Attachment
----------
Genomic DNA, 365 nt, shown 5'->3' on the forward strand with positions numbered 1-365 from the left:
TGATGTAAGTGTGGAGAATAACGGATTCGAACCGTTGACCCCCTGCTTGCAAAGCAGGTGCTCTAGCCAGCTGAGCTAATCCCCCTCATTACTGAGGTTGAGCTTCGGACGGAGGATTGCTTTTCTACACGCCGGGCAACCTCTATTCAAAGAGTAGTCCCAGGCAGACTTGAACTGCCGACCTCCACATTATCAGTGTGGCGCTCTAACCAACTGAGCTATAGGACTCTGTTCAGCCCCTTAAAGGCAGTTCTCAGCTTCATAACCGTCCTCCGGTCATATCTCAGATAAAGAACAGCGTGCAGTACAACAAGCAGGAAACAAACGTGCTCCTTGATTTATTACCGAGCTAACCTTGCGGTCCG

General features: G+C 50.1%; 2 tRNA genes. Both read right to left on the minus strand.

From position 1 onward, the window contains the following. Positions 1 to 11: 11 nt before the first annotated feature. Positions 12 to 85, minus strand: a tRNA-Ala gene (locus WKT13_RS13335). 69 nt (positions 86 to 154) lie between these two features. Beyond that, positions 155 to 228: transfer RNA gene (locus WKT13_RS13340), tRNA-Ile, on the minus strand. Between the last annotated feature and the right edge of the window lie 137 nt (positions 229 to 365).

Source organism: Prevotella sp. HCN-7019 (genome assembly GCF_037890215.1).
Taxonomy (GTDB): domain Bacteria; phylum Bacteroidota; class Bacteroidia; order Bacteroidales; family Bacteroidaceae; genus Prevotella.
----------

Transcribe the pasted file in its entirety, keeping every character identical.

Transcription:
Genomic DNA, 365 nt, shown 5'->3' on the forward strand with positions numbered 1-365 from the left:
TGATGTAAGTGTGGAGAATAACGGATTCGAACCGTTGACCCCCTGCTTGCAAAGCAGGTGCTCTAGCCAGCTGAGCTAATCCCCCTCATTACTGAGGTTGAGCTTCGGACGGAGGATTGCTTTTCTACACGCCGGGCAACCTCTATTCAAAGAGTAGTCCCAGGCAGACTTGAACTGCCGACCTCCACATTATCAGTGTGGCGCTCTAACCAACTGAGCTATAGGACTCTGTTCAGCCCCTTAAAGGCAGTTCTCAGCTTCATAACCGTCCTCCGGTCATATCTCAGATAAAGAACAGCGTGCAGTACAACAAGCAGGAAACAAACGTGCTCCTTGATTTATTACCGAGCTAACCTTGCGGTCCG

General features: G+C 50.1%; 2 tRNA genes. Both read right to left on the minus strand.

From position 1 onward, the window contains the following. Positions 1 to 11: 11 nt before the first annotated feature. Positions 12 to 85, minus strand: a tRNA-Ala gene (locus WKT13_RS13335). 69 nt (positions 86 to 154) lie between these two features. Beyond that, positions 155 to 228: transfer RNA gene (locus WKT13_RS13340), tRNA-Ile, on the minus strand. Between the last annotated feature and the right edge of the window lie 137 nt (positions 229 to 365).

Source organism: Prevotella sp. HCN-7019 (genome assembly GCF_037890215.1).
Taxonomy (GTDB): domain Bacteria; phylum Bacteroidota; class Bacteroidia; order Bacteroidales; family Bacteroidaceae; genus Prevotella.